Three key things to research when considering buying a strata unit: Don’t shy away from it

ollie hiding under deskAcross Australia the growth of strata title buildings is continuing. Over the Christmas break NSW residents would have looked on in horror at the structural defect concerns raised at the Opal Tower building in Olympic Park causing an evacuation of the complex. While the Opal Tower situation is obviously an extreme one, it did get me thinking about what to look out for when buying a strata unit.

The most important thing you can do is to do you your due diligence. This is absolutely crucial and cannot be emphasised enough. Don’t hide under your desk avoiding it like Ollie the labradoodle (see photo).

Three key areas to consider are:

1. If you are buying off the plan you should research the builder and the developer.

Use the Fair Trading licence check to see if they have the appropriate licence and whether they have had an disciplinary action taken against them, look at their website to see what other developments they have been involved with, go out and look at those other developments and, if you can, talk to an owner occupier to see if they have had any building related issues.

Studies have found that approx. 80% of new buildings have defects. As a potential purchaser you should be aware of this and be investigating what approach the builder has to remedying building defects. For instance, have they previously gone back to site to repair the defects or have they been dragged kicking and screaming to site to face their obligations?

This research won’t protect you against building defects but at least you will know what the developer and builder’s approach to defects will be.

2. Seek legal advice and have your lawyer or conveyancer obtain a strata search.

In all too many of the cases that I see lot owners did not want to spend the money to obtain a strata search and they have had an unpleasant surprise.  After you obtain the strata search, read it. That’s right, don’t just obtain one, actually read it. What you want to see is a well -run scheme with no to few disputes. The strata search should at a minimum contain financial reports for the scheme, meeting minutes and also indicate if there have been any disputes in the scheme, and in particular with your lot. Reading the report may lead to further questions such as:

(a) is there enough money in the capital works fund – if not you may find a special levy in the future to cover a repair.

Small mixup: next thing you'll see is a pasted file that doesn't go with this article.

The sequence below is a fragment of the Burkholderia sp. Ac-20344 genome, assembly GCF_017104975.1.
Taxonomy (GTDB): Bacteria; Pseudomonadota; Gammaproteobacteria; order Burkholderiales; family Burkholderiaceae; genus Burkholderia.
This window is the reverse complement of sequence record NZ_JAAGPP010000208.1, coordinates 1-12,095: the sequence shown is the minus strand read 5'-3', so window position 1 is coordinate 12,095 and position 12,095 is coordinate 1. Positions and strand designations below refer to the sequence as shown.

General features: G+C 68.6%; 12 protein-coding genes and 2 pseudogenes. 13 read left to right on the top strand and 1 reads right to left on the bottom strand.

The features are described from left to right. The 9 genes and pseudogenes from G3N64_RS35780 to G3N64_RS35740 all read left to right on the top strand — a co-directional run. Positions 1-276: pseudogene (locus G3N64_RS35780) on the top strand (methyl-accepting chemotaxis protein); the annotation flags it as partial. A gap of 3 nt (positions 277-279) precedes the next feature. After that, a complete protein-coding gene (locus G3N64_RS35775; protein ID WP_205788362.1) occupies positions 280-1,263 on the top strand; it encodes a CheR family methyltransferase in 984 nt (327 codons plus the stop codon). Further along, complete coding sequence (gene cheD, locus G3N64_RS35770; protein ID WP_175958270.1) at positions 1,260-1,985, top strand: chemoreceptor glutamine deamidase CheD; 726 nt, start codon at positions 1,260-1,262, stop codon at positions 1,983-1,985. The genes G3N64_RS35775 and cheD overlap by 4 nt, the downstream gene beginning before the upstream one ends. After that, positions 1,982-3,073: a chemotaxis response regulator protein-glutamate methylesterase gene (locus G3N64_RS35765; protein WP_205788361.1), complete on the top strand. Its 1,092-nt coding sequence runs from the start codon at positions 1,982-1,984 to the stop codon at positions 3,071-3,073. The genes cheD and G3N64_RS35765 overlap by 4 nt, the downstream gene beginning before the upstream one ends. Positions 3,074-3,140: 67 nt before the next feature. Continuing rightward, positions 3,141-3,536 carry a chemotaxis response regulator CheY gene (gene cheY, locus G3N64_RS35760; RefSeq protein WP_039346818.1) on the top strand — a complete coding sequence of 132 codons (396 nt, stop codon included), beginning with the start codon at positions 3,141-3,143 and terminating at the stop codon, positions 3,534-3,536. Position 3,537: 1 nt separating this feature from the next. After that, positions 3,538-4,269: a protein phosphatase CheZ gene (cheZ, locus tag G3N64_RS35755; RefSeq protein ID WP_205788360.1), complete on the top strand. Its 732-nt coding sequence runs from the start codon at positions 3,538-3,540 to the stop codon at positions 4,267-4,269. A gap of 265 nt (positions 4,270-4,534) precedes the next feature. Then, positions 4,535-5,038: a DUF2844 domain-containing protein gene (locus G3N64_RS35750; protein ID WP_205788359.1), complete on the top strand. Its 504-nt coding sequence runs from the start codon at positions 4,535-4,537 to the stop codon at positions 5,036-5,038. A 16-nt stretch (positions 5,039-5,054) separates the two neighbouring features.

(b) why there is such a large amount being spend on consultant’s fees? Does this mean there are issues with the building? Does it mean professional services such as lawyers have been engaged and if so, what for?

(c) why has a dispute arisen? What steps are being taken to resolve it? Will it mean there will be a special levy in the future?

This is not to say that any of the above is necessarily a negative. It just means that if you know there may be an issue you can budget for it or consider it when deciding whether or not to buy the lot. For instance, if you know the vendor has complained about noise you should consider that you may also have the same issue. If you can see that pets are banned, do you really want to have to challenge the by-law doing so?

3. Read the by-laws for the scheme.

They are part of the contract for sale. They are the rules by which you, or if you are fortunate enough to have an investment property, your tenant must live by. The by-laws may for instance restrict pets, restrict smoking, restrict the use of your lot or enable certain works to be conducted. By reading the by-laws you will understand what the rules of your new community will be.

You should also read the by-laws to double check to see if any works to your potential new home were authorised and, if they were, on what conditions. This is important. Why? If you go into a 1980’s building and notice that the bathroom has been completely renovated then it is extremely likely that the common property was altered in doing so. If so, the lot owner should have obtained a by-law to authorise that work. In the case of bathrooms common property involves the waterproof membrane which is damaged when tiles are removed and replaced. Most works by-laws require the owner of the lot (which would be you if you purchased the lot) to be responsible for any damage caused due to the renovations. If for instance the waterproof membrane fail in the future you may be required by the by-law to remedy it.

Again, I cannot emphasis how important research is. It may not save you in all cases but at least it should mean that you are going into the purchase with your eyes wide open.


Again, I cannot emphasis how important research is. It may not save you in all cases but at least it should mean that you are going into the purchase with your eyes wide open.

2 responses to “Three key things to research when considering buying a strata unit: Don’t shy away from it

  1. Pingback: Why is a Strata Report so important when buying into a Strata Scheme?·

  2. Pingback: Three Key Things to Research when Buying Strata | Kerin Benson Lawyers·

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